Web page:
At Dell, we partnered with Springboard Enterprises in 2017 to present our Women Funding Women networking events, which we continued this year, alongside our WE Cities Initiative. Only about 30 percent of the world’s formal SMEs are women-owned and led — yet we know how crucial it is to invest in women, since they reinvest 90 percent of their income into their families and communities, according to the World Bank.
And while we’re talking numbers, women control $20 trillion in annual spending. The global GDP could grow by a whopping $12 trillion by 2025 if we continue to advance women’s equality.
That’s why it was so important for Dell to host DWEN in July, which was held in Toronto. We were also pleased to sponsor Power Trip in October, a networking summit bringing together 200 of the country’s most powerful female leaders.
There are many kinds of diversity, not just gender. But because it directly impacts all of us, building gender-diverse businesses is a good gateway for raising the profile of all underrepresented groups. A lot has been written about the benefits diversity brings to boardrooms and creative teams, but even diverse suppliers can be a huge boost to small businesses and entrepreneurs.
All of these factors are building momentum and changing the way we work. Flexible office spaces and coworking spaces have become more common in recent years, and 2018 saw a continued increase in remote working. This trend has proven popular with millennials, who prioritize a better work-life balance. Tech is making this possible.
Technology has also been a big help to customers. My colleague Karen Quintos wrote that “customer experience is overtaking price and product as a company’s key brand differentiator.” Thanks to tech, transparency in business is trending as well. Everything from social media to VR is helping consumers track the supply chain, manufacture and export practices of their favorite companies.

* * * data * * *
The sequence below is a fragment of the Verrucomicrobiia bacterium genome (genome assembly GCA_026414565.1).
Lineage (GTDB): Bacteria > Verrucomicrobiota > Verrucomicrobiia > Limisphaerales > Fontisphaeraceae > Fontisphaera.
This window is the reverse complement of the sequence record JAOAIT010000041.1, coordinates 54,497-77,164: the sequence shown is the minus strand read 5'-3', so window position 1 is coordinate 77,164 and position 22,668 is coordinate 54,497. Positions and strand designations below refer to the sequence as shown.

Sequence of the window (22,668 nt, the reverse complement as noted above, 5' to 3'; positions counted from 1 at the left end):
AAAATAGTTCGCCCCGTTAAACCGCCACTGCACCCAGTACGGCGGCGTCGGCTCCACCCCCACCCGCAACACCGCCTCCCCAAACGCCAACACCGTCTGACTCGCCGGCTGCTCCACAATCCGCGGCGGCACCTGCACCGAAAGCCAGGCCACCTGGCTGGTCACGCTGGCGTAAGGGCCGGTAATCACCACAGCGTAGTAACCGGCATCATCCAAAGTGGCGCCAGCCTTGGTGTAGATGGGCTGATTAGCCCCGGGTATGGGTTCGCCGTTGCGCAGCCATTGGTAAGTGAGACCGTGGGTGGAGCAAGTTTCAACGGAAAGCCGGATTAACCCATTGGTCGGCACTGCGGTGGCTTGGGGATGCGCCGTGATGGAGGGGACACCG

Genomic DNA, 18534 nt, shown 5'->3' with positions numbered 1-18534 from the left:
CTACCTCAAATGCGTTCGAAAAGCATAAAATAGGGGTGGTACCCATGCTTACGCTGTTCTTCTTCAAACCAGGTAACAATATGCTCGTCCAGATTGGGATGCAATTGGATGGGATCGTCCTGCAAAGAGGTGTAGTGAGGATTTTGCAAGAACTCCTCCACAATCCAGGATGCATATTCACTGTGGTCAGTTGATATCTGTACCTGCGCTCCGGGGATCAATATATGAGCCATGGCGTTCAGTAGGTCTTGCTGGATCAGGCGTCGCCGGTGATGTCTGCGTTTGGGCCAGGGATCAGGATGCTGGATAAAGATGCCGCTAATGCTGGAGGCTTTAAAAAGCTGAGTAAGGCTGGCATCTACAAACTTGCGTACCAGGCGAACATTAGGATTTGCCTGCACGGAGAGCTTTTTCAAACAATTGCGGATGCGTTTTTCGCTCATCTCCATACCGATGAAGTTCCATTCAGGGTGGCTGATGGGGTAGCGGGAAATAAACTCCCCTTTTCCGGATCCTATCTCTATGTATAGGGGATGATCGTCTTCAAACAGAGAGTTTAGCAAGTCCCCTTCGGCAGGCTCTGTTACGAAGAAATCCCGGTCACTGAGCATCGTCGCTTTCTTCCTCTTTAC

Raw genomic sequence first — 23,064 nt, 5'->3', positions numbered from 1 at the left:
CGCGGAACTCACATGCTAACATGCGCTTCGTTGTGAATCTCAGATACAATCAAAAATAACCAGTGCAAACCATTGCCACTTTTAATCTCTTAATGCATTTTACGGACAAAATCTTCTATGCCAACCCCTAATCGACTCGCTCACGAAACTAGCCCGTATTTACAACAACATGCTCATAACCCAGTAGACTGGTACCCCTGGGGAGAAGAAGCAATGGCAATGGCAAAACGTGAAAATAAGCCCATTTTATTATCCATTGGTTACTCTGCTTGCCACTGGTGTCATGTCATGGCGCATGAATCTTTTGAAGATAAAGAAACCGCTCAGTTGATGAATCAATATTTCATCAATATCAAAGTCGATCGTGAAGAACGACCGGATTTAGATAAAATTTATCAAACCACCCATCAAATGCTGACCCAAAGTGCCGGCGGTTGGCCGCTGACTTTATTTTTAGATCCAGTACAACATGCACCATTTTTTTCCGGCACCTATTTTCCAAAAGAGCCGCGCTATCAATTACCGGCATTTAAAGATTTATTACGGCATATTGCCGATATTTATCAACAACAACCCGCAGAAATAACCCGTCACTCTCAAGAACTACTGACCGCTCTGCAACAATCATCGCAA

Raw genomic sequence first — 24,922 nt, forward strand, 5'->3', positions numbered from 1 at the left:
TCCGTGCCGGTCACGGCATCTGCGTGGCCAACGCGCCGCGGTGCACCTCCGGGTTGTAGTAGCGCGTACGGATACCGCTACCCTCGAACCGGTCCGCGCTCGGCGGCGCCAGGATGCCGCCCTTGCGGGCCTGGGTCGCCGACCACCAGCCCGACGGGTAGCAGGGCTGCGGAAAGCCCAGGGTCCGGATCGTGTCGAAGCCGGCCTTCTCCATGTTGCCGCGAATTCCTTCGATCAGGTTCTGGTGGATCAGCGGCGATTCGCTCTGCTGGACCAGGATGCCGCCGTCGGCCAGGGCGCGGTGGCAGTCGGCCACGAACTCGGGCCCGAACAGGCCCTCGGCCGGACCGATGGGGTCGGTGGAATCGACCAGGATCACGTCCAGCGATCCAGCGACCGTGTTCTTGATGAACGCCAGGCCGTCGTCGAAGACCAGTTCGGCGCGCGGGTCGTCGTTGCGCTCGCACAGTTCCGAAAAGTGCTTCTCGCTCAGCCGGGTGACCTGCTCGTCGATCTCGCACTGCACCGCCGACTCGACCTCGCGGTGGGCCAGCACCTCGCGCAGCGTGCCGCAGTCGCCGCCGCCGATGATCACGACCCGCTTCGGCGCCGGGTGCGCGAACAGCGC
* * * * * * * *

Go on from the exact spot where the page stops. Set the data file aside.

It’s no surprise that social entrepreneurship and corporate social responsibility are on the rise — especially with so many societal and environmental issues making headlines, such as gender inequality, pollution and climate change. Since socially-conscious millennials control so much capital, the pressure’s on for companies to walk the talk and commit to making positive change.
This is an opportunity for small businesses to take charge, since they have often been leaders in social enterprise and sustainability. Last month, we launched our second annual Small But Mighty contest so that small businesses can show the world how they’re solving today’s challenges in big ways. I’m looking forward to hearing their success stories, and I know we’ll all carry that success and innovation with us as we move forward in 2019.
How is your small business making an impact in 2019? We’d like to help: Connect with a Dell advisor to see how our small business solutions can fast-track your company’s goals throughout the year.